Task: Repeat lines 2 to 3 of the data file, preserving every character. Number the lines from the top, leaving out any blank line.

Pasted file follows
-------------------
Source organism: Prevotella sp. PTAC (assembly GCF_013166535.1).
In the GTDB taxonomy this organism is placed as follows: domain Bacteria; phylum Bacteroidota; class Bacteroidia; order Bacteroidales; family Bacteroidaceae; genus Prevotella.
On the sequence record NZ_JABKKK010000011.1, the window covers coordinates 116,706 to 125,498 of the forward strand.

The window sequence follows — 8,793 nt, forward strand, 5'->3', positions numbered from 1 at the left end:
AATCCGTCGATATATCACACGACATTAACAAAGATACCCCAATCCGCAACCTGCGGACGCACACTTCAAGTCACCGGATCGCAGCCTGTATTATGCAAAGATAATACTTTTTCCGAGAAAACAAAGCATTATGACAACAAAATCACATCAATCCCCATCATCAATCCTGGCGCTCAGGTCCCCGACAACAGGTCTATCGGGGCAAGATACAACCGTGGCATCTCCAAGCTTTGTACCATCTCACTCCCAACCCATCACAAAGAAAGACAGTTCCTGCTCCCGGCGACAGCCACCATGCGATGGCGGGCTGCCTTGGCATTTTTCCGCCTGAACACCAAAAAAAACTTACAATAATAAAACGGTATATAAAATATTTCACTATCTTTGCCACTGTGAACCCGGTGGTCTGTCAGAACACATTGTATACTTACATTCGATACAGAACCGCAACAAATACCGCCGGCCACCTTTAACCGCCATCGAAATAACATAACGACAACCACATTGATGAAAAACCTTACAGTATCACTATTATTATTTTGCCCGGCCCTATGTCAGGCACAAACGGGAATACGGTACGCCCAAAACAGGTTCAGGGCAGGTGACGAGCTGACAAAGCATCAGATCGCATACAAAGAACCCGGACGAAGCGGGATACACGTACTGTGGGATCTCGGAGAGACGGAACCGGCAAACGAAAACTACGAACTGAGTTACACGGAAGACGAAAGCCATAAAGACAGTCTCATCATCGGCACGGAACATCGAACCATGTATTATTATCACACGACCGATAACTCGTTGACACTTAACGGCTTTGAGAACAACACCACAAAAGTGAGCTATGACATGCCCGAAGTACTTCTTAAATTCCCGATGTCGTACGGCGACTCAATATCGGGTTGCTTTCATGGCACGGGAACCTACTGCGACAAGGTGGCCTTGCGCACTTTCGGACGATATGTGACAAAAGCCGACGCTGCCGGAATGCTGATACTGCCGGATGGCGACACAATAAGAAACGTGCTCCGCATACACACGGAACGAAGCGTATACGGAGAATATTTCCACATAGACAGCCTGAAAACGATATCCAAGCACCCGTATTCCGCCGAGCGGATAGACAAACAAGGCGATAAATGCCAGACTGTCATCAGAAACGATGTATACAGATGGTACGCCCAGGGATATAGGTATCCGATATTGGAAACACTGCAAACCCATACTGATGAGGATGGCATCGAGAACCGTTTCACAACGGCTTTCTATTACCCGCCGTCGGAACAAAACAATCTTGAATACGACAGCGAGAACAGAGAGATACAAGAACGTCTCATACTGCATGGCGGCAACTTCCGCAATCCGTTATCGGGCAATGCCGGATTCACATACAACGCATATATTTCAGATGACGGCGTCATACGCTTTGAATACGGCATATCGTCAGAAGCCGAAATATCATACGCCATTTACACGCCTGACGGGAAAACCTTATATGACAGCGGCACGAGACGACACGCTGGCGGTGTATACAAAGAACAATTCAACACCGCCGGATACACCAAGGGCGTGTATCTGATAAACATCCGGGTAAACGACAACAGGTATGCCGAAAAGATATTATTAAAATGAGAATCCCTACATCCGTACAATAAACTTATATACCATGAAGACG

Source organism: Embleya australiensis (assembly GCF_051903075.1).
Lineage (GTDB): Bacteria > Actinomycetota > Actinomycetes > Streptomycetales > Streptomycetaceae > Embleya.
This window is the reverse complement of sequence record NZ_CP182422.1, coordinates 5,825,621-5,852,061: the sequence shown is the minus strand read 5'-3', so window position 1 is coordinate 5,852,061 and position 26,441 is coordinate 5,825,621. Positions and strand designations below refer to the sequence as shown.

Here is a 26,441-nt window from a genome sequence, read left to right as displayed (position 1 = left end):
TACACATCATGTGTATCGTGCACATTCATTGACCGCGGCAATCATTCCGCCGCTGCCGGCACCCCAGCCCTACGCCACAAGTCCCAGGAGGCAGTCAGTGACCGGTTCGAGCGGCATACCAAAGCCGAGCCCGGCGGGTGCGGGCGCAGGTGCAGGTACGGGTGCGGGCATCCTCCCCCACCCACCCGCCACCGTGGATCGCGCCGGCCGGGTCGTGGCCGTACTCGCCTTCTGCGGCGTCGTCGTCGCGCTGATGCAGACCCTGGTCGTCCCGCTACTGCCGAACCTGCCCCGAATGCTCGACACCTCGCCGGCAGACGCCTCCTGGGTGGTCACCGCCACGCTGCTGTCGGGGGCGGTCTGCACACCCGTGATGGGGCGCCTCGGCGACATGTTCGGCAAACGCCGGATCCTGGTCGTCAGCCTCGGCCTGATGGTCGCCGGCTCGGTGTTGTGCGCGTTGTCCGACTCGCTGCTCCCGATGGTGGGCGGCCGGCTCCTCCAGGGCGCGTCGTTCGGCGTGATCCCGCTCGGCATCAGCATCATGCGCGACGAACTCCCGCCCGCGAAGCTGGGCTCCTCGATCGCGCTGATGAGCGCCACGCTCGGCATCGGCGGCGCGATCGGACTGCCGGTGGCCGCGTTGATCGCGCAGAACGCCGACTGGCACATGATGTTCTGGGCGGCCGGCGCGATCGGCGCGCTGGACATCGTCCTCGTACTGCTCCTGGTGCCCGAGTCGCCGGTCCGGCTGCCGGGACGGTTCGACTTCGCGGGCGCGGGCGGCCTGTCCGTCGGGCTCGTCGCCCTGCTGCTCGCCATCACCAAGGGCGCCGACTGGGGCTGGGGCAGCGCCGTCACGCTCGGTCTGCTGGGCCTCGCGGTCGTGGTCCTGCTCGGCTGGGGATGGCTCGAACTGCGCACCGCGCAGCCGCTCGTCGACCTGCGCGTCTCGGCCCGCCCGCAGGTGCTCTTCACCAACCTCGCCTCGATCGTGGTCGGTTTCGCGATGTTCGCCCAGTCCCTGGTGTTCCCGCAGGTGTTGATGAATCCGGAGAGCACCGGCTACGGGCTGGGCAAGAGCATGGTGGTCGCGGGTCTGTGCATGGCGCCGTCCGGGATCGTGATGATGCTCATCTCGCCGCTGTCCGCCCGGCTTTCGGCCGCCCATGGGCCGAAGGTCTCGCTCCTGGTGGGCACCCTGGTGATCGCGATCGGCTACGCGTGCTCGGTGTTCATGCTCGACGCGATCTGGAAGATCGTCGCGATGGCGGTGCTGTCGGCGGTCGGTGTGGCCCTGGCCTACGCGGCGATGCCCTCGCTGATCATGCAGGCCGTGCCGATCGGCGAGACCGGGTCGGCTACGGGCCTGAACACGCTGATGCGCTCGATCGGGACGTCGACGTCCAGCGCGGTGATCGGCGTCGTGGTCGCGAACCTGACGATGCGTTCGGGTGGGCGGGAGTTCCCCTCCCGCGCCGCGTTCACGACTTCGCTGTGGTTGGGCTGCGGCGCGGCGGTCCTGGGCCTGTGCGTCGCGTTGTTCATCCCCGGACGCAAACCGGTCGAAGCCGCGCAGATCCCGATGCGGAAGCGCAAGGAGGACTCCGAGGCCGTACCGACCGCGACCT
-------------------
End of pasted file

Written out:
In the GTDB taxonomy this organism is placed as follows: domain Bacteria; phylum Bacteroidota; class Bacteroidia; order Bacteroidales; family Bacteroidaceae; genus Prevotella.
On the sequence record NZ_JABKKK010000011.1, the window covers coordinates 116,706 to 125,498 of the forward strand.